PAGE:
I thank Thee both for what they did wisely,
And where you have given me something to outgrow.
I thank Thee for my teachers and mine education;
For blessings and temptations for my strength;
I thank Thee that my Abbot has clarified,
That I am no longer an academic,
And has set me on a start of obediences,
To help me grow, as he seeks for each brother.
I thank Thee for the Hieromonk,
Who met me briefly on a pilgrimage elsewhere,
I hope I have not embarrassed him,
For he has done much to help me.
I thank Thee for each brother,
Child though I may be,
And their patience towards me.
I thank Thee for a 3D printer,
Both when it worked and now,
In the giving and the taking a lesson alike,
I thank Thee for what I have owned,
And what I have never owned.
I thank Thee that by Archimandrite Zacharias's writing, blessed by my Abbot,
I have been given a glimpse,
Of being a monk,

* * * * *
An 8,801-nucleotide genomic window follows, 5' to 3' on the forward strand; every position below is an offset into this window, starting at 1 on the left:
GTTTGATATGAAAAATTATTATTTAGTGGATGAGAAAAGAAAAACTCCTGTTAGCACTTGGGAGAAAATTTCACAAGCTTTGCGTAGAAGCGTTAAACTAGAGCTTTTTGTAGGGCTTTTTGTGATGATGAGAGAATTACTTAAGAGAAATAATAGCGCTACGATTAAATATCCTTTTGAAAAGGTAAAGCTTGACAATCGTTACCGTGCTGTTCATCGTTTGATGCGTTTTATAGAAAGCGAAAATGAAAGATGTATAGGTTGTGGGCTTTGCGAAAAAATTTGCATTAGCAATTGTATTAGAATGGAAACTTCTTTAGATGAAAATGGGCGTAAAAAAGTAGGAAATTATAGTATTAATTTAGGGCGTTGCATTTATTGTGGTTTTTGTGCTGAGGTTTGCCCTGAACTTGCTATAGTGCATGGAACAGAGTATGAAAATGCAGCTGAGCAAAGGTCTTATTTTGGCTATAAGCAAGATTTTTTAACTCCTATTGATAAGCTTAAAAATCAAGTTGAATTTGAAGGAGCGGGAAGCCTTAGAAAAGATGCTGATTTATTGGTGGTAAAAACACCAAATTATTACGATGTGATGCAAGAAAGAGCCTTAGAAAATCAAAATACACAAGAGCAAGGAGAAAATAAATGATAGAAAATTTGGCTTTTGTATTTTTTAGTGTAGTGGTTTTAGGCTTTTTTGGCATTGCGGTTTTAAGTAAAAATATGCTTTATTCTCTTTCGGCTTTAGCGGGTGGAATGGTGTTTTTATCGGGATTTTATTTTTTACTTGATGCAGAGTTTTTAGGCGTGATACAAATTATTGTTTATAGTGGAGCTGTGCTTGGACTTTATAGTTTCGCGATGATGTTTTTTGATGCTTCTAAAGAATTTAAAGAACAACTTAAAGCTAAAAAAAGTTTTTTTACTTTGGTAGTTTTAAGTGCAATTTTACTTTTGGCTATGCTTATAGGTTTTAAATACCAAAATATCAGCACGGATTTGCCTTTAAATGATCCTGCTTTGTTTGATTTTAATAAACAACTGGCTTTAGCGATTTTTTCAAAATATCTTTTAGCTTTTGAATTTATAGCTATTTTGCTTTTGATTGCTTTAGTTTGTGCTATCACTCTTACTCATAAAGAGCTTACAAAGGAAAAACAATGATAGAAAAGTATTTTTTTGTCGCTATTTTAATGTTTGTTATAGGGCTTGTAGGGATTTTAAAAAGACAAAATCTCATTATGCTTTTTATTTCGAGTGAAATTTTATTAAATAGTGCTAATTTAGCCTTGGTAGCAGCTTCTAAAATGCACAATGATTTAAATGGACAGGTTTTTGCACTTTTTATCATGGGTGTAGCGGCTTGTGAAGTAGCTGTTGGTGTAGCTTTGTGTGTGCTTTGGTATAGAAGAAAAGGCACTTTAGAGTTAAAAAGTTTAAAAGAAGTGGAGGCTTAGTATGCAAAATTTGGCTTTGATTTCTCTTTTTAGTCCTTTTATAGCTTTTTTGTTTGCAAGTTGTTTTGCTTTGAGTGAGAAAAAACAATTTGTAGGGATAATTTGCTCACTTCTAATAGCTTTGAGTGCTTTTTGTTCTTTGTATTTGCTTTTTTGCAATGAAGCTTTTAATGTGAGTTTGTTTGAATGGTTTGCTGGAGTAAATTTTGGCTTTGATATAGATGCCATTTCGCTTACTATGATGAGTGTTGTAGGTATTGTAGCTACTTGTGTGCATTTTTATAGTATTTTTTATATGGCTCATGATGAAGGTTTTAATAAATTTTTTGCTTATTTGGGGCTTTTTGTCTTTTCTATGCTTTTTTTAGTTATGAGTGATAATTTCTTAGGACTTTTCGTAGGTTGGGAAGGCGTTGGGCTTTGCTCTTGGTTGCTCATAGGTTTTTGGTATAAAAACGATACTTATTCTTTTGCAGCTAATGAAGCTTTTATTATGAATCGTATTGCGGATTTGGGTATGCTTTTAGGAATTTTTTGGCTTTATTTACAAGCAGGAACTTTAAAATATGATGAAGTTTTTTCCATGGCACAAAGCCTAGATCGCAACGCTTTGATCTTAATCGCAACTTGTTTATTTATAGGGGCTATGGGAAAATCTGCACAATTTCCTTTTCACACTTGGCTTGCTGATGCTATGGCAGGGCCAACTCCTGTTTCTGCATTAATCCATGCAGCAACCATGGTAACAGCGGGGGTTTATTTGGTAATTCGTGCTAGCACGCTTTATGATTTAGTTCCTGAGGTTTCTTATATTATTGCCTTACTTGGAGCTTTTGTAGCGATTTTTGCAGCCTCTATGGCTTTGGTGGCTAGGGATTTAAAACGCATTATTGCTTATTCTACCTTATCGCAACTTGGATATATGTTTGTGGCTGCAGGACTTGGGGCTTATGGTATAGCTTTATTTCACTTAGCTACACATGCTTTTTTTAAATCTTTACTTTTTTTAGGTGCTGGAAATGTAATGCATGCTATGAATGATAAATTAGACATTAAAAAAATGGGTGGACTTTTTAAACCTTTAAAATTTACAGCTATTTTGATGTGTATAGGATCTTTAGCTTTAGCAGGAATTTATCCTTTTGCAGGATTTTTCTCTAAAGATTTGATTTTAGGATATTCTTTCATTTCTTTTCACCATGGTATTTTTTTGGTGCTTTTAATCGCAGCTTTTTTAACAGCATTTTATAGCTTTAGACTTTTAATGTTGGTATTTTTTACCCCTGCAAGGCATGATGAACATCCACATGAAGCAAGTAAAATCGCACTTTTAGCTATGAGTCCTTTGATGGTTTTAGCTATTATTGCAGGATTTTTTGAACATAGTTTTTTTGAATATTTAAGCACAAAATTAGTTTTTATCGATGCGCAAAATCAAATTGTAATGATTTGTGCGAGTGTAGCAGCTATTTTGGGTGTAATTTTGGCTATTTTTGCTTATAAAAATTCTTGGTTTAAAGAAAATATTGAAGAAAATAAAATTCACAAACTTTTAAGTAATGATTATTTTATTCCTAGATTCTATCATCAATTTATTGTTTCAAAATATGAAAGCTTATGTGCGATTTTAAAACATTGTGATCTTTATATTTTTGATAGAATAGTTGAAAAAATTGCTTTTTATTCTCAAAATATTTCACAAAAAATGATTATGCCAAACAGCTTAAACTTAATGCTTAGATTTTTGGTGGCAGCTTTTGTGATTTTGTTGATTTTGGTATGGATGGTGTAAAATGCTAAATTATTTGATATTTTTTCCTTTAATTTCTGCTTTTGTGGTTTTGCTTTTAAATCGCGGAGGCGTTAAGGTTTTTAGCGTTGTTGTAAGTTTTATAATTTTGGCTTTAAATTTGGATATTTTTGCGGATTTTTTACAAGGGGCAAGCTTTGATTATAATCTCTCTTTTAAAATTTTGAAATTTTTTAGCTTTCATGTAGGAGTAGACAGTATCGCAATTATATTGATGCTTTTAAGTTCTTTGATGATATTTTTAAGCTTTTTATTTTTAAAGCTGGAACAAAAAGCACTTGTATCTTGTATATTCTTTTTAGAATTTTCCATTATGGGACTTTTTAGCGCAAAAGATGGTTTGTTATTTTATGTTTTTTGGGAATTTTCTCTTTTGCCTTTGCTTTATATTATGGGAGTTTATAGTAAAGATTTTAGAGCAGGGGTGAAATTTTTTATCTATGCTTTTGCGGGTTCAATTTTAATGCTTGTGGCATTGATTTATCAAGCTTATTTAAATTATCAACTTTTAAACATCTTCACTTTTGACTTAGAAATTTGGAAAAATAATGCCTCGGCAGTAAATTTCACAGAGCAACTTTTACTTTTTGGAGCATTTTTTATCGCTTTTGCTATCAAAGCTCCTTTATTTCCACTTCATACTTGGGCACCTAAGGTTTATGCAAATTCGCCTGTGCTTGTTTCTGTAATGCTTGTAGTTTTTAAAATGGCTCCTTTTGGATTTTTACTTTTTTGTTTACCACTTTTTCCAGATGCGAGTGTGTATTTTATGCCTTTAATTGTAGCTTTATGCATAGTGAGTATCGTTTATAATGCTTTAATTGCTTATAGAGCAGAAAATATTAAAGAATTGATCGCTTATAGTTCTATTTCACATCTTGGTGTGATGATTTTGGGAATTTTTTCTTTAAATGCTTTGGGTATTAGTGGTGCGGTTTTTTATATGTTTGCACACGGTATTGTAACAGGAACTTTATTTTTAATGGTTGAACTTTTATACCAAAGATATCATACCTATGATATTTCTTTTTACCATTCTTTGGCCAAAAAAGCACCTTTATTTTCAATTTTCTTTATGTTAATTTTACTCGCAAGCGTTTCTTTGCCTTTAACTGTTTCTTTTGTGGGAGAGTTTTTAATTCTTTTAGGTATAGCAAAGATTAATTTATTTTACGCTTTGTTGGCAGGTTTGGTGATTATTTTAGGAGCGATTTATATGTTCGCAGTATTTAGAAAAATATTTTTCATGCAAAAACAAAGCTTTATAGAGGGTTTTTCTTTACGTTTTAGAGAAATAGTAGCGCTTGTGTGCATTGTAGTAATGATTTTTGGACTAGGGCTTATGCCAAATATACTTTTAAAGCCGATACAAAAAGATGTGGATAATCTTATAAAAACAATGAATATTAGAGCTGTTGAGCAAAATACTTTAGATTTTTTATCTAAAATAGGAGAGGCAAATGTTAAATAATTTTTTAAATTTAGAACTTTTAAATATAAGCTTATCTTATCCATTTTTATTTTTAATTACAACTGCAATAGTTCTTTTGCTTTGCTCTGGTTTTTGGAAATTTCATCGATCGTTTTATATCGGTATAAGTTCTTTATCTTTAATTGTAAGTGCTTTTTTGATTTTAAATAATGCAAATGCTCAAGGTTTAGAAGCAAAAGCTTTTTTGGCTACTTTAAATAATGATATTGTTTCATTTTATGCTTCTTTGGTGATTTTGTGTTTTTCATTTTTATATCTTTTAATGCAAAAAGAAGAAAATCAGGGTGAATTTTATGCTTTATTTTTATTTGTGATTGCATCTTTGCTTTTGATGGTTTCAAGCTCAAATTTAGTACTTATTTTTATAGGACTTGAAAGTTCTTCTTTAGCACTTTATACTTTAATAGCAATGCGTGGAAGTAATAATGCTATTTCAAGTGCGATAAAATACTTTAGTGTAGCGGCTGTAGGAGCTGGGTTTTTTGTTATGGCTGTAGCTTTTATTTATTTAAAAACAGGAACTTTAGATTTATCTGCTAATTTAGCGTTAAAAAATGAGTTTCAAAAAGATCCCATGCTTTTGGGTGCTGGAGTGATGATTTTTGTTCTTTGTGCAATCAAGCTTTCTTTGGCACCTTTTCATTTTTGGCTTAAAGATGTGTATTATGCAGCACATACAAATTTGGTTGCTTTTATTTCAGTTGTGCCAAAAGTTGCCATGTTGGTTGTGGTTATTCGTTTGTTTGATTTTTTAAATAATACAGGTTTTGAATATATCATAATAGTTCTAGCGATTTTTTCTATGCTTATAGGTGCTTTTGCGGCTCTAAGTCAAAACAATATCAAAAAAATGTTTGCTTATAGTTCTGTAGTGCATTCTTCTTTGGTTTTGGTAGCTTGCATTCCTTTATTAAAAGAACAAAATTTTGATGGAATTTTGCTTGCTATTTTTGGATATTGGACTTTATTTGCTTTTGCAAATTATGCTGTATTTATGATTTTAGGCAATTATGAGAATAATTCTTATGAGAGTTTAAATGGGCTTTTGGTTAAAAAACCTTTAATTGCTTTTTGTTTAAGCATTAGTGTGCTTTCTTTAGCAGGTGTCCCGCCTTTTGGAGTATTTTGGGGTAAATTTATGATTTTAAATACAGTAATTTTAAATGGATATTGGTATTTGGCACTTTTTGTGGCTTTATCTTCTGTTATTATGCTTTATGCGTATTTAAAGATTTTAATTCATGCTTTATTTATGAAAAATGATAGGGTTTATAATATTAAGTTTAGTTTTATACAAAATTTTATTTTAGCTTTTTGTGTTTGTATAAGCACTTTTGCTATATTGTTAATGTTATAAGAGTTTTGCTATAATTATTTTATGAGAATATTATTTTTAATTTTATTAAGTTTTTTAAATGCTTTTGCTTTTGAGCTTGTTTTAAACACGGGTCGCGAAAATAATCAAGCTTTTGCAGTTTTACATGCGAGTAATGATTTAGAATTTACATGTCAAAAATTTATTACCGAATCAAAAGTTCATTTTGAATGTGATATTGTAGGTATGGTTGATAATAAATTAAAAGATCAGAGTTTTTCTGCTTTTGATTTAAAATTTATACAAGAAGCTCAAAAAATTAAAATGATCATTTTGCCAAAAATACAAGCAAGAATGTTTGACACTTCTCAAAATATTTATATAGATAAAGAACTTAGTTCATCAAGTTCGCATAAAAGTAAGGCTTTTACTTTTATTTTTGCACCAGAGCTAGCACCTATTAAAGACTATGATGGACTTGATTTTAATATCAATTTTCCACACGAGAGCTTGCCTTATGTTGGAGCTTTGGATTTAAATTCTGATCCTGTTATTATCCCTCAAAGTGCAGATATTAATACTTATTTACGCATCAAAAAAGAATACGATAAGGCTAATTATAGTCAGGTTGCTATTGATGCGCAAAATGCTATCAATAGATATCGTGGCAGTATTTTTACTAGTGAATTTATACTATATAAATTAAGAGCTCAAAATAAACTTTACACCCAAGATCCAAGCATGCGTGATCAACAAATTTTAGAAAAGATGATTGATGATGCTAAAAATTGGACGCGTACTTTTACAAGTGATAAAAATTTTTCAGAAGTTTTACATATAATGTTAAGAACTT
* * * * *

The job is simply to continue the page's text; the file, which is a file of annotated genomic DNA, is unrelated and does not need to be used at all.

Identifying with all Adam,
Repenting, if Thou allowest,
To the benefit of all Adam.
And I thank Thee that I am a novice now,
"Bishops wish they were novices!"
And I thank Thee for Thy Holy Cross Hermitage,
And the welcome they gave me,
And the friendship that continues.
I am unworthy to thank Thee,
But I thank Thee still;
Thou art beyond all that even can be thought,
And yet Thou offerest to be our God, and my God.
If I carry a calm with me,
And am proven to be a calming presence,
I thank Thee for that,
And for seeing me through struggles that it took.
I thank you for words about arrogance in The Consolation of Theology:
A Hymn to Arrogance.
The Saint opened his Golden Mouth and sang,
'There be no war in Heaven,
Not now, at very least,
And not ere were created,
The royal race of mankind.
Put on your feet the Gospel of peace,
And pray, a-stomping down the gates of Hell.
There were war in Heaven but ever brief,
The Archangel Saint Michael,
Commander of the bodiless hosts,
Said but his name, "Michael,"
Which is, being interpreted,
"Who is like God?"
With that the rebellion were cast down from Heaven,
Sore losers one and all.
They remain to sharpen the faithful,
God useth them to train and make strength.